In April 1953, Rosalind Franklin and Raymond Gosling, published "Molecular Configuration in Sodium Thymonucleate," in the scientific journal Nature. The article contained Franklin and Gosling´s analysis of their X-ray diffraction pattern of thymonucleate or deoxyribonucleic acid, known as DNA. In the early 1950s, scientists confirmed that genes, the heritable factors that control how organisms develop, contained DNA. However, at the time scientists had not determined how DNA functioned or its three-dimensional structure. In their 1953 paper, Franklin and Gosling interpret X-ray diffraction patterns of DNA fibers that they collected, which show the scattering of X-rays from the fibers. The patterns provided information about the three-dimensional structure of the molecule. "Molecular Configuration in Sodium Thymonucleate" shows the progress Franklin and Gosling made toward understanding the three-dimensional structure of DNA.

Scientists worked to understand the three-dimensional structure of DNA since the 1930s. In the early to mid-1900s, scientists tried to determine the structures of many biological molecules, such as proteins, because the structure of those molecules indicated their function. By the 1930s, scientists had found that DNA consisted of a chain of building blocks called nucleotides. The nucleotides contained a ring-shaped structure called a sugar. On one side of the sugar, there is a phosphate group, consisting of phosphorus and oxygen and on the other side of the sugar, another ring-shaped structure called a base. However, scientists had not determined how nucleotides fit together in the overall structure of DNA.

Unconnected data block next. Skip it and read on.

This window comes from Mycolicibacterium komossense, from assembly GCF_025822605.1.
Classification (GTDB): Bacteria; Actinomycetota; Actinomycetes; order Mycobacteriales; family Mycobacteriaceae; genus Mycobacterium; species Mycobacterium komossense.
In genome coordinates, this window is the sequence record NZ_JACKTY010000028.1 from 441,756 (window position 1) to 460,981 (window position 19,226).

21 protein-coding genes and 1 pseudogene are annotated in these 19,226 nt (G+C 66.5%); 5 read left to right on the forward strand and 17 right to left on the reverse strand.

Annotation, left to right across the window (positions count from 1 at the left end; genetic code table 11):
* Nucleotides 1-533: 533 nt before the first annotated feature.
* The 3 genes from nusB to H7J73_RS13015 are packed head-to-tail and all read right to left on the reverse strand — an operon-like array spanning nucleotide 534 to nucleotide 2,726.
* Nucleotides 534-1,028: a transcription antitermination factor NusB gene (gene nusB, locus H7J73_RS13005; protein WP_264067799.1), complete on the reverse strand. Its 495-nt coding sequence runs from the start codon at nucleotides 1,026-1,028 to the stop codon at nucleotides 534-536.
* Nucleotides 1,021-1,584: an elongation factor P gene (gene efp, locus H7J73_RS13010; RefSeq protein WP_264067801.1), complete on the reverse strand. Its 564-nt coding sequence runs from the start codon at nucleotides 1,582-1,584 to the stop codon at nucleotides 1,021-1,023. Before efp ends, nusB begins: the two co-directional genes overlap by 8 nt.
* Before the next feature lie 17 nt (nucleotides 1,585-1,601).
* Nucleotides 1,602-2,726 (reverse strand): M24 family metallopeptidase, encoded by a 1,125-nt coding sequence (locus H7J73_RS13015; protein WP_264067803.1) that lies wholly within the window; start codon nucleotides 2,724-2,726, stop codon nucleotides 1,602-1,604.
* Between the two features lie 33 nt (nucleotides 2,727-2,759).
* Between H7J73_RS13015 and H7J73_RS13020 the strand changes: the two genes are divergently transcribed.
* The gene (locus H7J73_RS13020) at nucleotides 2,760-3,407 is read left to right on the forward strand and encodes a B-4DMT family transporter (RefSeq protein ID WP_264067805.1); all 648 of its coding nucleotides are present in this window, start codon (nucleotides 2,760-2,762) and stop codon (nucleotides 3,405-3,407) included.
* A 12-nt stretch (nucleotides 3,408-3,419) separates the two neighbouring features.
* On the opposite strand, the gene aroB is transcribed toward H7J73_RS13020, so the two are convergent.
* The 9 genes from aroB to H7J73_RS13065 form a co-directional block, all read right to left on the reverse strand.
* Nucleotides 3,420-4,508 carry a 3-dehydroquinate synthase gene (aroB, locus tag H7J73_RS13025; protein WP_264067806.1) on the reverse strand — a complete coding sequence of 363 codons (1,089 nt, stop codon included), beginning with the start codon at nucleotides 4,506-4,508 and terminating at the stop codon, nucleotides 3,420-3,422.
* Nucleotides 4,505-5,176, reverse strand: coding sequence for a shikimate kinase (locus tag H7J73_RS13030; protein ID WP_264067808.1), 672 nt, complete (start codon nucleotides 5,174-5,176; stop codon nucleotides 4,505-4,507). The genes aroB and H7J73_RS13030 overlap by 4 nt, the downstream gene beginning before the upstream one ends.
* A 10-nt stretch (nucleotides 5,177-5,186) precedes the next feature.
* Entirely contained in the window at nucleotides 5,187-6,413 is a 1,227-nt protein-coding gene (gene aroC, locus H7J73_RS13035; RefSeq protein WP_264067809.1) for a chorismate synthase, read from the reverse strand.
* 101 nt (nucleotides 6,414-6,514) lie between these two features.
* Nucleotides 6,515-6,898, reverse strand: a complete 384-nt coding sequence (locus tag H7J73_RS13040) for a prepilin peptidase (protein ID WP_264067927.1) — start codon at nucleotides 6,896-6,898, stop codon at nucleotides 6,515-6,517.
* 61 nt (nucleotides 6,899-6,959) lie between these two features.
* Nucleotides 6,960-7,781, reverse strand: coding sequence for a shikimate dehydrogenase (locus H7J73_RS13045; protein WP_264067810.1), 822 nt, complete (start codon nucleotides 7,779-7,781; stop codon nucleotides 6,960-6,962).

Genetic material, or genes, controls how organisms grow, develop, and pass on inheritable traits to offspring. Scientists did not reach the consensus that DNA contained genetic material until the 1950s. In the 1940s and early 1950s, many scientists argued that genes were made of proteins rather than DNA in part because of the published articles about the structures of DNA and proteins. DNA was too simple a molecule to carry genetic information with only four nucleotide bases as opposed to proteins with twenty different amino acids. Oswald Theodore Avery and his colleges at Rockefeller University in New York, New York published experimental evidence that DNA contained the biological factors called genes that dictate how organisms grow and develop. In 1952, Alfred Hershey and Martha Chase, two researchers at the Carnegie Institute of Washington in Cold Spring Harbor, New York, convinced scientists that genes were made of DNA through what was later called the Hershey-Chase experiments. Once scientists agreed that genes were made of DNA, what they learned about DNA´s structure could lead to more knowledge about how genes functioned in DNA.